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Mandatory Labeling Law Moving Quickly in the Senate
By: Layne Winklebleck (Free Speech Coalition)
Washington, DC — A provision for mandatory labeling of sexually explicit content online has been inserted — without a hearing — into a "must pass" Senate Appropriations bill (H.R. 5672) which has already been voted out of the Commerce Committee. These are the same labeling provisions that had already been included in the controversial Senate Telecom bill that has also passed out of the Commerce Committee but has yet to be put to a vote on the floor, with a filibuster threatened. Inserting mandatory labeling into an appropriations bill is a bit of a dirty trick because there are rules against legislating in an appropriations bill.
Under the labeling provisions, website operators are forbidden to place sexually explicit content (including lascivious display of the genitals as broadly defined in section 2256(2)(A) of title 18) on the first page of a website, and must place a mark or notice (to be determined by the Federal Trade Commission) on any page that does contain such content, unless such pages have restricted access through a password or other access restriction mechanism. Violators face fines and up to five years in prison.
Also inserted in H.R. 5672 are provisions outlawing misleading words or images on the Internet. These provisions appear (on first reading) to duplicate the language in Section 703 of the Adam Walsh Act (which has already been signed into law) that also deals with “Misleading words or digital images on the Internet.” One difference between the H.R. 5672 provisions (which will presumably be dropped once Senators realize they are writing the law twice) and the Adam Walsh Act is that the penalties are substantially less, 2 year and 4 year maximum sentences for the same violations that can result in 10 year and 20 year draconian penalties under the Adam Walsh Act. (See X-Press report, “Source Code Law Part of Adam Walsh Act, 7/28/06)
Some form of mandatory labeling law has seemed likely since Attorney General Alberto Gonzales called for the legislation in April. (See X-Press report, “Justice Proposes Legislation,” 4/21/06).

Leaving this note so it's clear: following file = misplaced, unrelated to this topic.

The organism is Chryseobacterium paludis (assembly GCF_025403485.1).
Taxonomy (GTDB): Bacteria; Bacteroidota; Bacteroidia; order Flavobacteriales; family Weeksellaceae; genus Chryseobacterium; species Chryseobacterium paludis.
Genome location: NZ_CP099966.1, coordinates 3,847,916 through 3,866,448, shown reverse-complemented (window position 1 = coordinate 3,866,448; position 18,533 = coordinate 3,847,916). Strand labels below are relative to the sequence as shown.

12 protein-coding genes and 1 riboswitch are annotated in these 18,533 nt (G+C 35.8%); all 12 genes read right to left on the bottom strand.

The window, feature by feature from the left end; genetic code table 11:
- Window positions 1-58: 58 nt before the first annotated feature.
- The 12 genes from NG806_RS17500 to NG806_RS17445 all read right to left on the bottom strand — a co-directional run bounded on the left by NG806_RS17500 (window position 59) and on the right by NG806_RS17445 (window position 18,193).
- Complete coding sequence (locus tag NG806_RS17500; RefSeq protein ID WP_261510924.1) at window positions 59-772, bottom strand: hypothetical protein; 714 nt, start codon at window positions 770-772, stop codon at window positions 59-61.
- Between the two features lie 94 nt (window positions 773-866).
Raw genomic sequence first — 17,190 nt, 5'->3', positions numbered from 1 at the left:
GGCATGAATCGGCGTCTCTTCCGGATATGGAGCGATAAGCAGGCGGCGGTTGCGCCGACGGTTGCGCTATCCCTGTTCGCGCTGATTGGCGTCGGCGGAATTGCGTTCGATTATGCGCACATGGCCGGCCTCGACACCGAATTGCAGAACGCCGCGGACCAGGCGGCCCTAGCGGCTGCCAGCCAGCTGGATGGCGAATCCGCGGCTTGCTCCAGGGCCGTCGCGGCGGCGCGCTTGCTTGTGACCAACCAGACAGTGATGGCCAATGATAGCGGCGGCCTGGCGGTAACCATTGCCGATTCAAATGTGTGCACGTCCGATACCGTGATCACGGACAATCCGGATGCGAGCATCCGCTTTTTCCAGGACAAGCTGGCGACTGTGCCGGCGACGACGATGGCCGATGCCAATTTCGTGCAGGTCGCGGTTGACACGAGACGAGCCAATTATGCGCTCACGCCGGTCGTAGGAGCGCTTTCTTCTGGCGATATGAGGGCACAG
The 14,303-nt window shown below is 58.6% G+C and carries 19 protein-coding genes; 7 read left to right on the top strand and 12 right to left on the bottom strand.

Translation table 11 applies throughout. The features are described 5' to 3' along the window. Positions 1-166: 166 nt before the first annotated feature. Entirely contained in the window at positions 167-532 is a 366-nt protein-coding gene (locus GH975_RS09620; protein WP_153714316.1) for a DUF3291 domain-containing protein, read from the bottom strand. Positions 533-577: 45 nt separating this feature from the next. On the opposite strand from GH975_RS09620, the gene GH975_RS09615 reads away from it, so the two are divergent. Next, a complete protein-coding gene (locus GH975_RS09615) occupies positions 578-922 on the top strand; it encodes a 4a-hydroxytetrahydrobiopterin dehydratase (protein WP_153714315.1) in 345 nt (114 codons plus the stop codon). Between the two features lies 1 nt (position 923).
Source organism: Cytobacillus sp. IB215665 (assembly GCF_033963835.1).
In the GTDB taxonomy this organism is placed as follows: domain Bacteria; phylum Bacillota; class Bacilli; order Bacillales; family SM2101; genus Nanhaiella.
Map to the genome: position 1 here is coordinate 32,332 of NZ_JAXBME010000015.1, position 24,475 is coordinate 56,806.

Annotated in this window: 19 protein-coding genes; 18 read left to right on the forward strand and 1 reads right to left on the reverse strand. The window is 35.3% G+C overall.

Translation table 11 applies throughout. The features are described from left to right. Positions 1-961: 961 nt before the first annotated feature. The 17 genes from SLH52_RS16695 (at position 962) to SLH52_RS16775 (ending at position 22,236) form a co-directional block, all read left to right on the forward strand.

If mandatory labeling becomes law it will probably have little or no effect on online availability of adult oriented content to children. More than half of adult websites – hundreds of thousands of sites – are located outside of the United States and thus are beyond the reach of the U.S. law, as noted by the Center for Democracy and Technology (CDT) in letters sent to key Senate committee chairs. Nor would the law pose problems for the vast majority of adult producers in the United States, most of whom, following industry “best practices,” already voluntarily label sites, or are easily filtered due to content that makes it obvious that the sites feature adult entertainment. In fact, as CDT notes, voluntary labels can be far more robust and informative than the one-size–fits-all labels mandated in this legislation, and should be encouraged.
Perhaps the worst aspect of a mandatory labeling bill is the damaging chill it will cast over a broad range of mainstream, non-adult content on the Internet. As CDT notes, the broad language of the bill – which would apply to all “depictions” that are “sexually explicit” (including depictions with no nudity or actual sex acts) — would apply to many R-rated movies, some PG, PG-13 and TV-PG content, music lyrics, art, and pages of text in online books, magazines and other publications. When content creators, fearing legal penalties, self-censor by attaching a “digital scarlet letter” to their site, filtering technologies will cause their material to disappear for an audience that desires and would value the content. The First Amendment issues are obvious. If mandatory labeling becomes law, a constitutional challenge is virtually inevitable.